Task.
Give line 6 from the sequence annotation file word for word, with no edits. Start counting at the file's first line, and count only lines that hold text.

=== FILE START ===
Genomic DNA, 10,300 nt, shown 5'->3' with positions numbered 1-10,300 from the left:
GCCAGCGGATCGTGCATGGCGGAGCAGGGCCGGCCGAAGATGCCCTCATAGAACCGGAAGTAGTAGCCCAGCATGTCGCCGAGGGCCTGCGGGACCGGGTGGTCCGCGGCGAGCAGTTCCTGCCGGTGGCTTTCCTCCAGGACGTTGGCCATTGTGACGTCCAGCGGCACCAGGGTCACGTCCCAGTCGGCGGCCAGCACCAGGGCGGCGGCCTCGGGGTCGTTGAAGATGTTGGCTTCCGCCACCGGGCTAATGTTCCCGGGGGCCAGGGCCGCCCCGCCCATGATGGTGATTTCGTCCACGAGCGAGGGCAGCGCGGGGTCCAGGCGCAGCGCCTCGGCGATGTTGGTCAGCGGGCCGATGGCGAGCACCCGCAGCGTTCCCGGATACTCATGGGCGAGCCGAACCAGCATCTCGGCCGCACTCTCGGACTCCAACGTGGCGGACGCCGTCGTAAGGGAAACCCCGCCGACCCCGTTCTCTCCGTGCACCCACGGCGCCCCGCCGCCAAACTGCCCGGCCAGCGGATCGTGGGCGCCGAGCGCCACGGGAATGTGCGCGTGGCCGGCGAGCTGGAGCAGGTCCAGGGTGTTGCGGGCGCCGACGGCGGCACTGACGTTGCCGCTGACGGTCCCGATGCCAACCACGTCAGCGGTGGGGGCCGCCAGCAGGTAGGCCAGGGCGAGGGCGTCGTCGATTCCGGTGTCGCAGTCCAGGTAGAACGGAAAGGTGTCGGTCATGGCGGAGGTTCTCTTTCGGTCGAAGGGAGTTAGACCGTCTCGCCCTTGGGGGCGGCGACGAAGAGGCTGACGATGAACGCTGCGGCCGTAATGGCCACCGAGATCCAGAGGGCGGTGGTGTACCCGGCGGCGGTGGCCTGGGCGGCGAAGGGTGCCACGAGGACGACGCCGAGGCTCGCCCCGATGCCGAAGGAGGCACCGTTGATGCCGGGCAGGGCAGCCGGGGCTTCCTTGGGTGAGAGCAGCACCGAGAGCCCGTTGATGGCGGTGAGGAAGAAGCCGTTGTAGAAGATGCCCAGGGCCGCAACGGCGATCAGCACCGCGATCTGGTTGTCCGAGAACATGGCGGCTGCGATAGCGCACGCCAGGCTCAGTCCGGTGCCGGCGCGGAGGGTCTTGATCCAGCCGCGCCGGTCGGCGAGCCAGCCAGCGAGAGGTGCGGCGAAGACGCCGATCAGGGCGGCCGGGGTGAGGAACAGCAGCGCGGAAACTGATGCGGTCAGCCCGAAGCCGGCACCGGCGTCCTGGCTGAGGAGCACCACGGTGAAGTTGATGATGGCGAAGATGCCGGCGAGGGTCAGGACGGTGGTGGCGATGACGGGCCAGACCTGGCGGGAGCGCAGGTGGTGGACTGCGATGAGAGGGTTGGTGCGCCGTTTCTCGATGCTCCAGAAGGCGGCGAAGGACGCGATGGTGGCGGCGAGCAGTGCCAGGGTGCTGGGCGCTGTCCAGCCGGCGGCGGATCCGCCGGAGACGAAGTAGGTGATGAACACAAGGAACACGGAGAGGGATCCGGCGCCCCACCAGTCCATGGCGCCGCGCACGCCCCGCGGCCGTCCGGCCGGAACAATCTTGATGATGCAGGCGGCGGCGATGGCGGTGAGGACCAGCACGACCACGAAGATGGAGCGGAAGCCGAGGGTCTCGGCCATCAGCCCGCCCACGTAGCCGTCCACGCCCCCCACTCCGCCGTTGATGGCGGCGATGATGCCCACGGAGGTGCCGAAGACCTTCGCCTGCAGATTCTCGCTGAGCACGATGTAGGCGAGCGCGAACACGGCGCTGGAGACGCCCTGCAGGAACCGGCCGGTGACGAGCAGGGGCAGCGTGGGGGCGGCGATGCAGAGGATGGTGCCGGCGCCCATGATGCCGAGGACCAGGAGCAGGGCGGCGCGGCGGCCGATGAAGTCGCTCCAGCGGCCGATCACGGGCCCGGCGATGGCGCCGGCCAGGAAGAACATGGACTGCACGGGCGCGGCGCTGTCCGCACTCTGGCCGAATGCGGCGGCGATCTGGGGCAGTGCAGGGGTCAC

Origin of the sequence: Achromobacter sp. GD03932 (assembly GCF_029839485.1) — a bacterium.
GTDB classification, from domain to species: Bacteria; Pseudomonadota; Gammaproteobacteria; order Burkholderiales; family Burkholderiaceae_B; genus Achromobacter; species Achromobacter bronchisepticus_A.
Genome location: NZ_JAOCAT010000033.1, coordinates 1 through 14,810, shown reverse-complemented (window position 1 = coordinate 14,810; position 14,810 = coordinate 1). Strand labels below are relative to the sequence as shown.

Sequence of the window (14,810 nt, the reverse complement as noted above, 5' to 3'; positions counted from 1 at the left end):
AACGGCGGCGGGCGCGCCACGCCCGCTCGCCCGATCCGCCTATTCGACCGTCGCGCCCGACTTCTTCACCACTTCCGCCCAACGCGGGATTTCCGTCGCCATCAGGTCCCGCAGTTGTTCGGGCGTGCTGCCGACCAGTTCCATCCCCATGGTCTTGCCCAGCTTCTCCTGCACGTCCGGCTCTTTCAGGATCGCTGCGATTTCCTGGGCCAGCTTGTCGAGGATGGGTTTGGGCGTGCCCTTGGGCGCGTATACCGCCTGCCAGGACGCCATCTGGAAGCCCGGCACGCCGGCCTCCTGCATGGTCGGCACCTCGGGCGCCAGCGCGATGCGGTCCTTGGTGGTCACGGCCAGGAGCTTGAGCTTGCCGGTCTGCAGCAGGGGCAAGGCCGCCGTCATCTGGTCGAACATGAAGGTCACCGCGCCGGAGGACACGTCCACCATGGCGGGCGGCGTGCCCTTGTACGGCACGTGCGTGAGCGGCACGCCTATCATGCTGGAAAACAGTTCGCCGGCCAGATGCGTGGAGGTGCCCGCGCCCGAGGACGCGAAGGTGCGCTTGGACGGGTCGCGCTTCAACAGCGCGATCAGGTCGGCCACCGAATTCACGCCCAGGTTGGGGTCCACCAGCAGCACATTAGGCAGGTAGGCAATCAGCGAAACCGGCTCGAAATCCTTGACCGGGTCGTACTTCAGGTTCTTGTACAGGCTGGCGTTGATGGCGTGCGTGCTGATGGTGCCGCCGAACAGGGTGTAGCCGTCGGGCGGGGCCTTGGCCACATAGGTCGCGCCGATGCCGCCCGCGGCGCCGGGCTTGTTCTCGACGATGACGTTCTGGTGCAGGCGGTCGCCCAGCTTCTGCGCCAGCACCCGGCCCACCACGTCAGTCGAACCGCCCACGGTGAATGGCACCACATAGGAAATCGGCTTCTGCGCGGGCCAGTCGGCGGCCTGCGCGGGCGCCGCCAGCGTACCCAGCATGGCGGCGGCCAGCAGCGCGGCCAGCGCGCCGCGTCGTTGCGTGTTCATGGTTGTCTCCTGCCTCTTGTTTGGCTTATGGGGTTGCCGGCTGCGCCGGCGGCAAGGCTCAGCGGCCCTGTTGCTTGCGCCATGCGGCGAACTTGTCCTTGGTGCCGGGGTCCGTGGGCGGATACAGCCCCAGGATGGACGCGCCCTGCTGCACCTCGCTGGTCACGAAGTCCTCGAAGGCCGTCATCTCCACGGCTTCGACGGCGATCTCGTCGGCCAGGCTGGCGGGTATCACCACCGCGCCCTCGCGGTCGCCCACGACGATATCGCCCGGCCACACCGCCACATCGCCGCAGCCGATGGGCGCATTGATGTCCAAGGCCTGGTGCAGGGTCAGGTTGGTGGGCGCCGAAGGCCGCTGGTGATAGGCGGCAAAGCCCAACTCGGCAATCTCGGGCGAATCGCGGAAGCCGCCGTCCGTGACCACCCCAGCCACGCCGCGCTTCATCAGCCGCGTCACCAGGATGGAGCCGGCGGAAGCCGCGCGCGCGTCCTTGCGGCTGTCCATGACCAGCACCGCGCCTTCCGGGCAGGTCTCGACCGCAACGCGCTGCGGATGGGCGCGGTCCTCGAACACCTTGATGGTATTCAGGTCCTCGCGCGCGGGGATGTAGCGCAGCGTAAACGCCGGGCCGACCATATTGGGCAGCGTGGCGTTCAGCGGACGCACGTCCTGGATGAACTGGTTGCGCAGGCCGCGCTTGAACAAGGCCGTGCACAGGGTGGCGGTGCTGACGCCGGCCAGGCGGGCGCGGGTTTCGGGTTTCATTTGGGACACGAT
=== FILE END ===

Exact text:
Sequence of the window (14,810 nt, the reverse complement as noted above, 5' to 3'; positions counted from 1 at the left end):